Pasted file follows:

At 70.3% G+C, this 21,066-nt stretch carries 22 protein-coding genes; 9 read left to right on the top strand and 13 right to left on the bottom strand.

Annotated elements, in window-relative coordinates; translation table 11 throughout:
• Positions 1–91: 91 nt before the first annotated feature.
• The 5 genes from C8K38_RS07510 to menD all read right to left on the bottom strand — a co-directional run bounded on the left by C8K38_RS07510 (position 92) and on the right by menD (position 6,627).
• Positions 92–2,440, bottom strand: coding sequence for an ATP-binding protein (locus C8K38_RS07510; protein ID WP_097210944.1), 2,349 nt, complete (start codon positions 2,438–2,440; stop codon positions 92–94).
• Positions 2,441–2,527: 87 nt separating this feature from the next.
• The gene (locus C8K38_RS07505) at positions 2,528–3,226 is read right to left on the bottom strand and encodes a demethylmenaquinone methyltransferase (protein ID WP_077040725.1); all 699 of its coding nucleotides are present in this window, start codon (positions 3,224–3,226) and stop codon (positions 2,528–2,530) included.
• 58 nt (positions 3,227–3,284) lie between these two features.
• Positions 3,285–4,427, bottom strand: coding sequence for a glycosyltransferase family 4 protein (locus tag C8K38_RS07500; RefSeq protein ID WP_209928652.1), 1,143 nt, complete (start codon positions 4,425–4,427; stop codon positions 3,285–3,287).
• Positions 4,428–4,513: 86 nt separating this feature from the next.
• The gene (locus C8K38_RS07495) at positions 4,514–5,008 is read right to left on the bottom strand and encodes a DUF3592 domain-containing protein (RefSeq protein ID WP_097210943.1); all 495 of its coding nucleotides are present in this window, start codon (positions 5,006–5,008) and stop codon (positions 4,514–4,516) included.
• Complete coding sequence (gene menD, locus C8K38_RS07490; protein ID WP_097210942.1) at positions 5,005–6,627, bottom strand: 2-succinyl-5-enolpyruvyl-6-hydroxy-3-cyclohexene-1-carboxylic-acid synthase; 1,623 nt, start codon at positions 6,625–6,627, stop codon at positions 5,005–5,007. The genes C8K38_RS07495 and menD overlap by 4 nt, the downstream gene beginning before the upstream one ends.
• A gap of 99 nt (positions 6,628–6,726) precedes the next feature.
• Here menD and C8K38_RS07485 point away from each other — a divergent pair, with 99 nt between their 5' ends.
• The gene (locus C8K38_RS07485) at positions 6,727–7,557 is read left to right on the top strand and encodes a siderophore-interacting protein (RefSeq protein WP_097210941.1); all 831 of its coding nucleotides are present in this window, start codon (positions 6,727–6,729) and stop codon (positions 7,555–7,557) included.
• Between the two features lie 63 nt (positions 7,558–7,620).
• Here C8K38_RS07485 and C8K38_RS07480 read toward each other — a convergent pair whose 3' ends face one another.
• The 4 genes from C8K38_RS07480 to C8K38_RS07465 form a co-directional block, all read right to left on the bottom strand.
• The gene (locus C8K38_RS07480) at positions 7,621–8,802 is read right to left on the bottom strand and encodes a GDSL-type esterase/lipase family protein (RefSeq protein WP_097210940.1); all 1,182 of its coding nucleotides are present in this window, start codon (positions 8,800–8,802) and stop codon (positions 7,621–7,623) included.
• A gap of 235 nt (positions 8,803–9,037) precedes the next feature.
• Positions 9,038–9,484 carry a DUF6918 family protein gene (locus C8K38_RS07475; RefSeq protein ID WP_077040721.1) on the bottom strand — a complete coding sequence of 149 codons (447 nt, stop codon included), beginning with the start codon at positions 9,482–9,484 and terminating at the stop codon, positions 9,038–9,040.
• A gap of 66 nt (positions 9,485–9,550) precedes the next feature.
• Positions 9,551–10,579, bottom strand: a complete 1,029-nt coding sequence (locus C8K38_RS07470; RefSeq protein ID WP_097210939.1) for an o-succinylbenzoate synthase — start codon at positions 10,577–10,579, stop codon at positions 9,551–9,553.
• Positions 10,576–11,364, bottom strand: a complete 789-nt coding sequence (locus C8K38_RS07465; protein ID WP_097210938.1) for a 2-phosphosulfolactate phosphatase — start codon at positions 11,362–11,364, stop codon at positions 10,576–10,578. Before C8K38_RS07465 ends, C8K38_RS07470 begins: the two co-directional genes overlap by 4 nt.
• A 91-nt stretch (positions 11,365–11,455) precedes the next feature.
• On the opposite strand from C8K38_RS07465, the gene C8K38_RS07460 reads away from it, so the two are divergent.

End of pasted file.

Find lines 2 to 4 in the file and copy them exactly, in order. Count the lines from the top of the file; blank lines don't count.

Annotated elements, in window-relative coordinates; translation table 11 throughout:
• Positions 1–91: 91 nt before the first annotated feature.
• The 5 genes from C8K38_RS07510 to menD all read right to left on the bottom strand — a co-directional run bounded on the left by C8K38_RS07510 (position 92) and on the right by menD (position 6,627).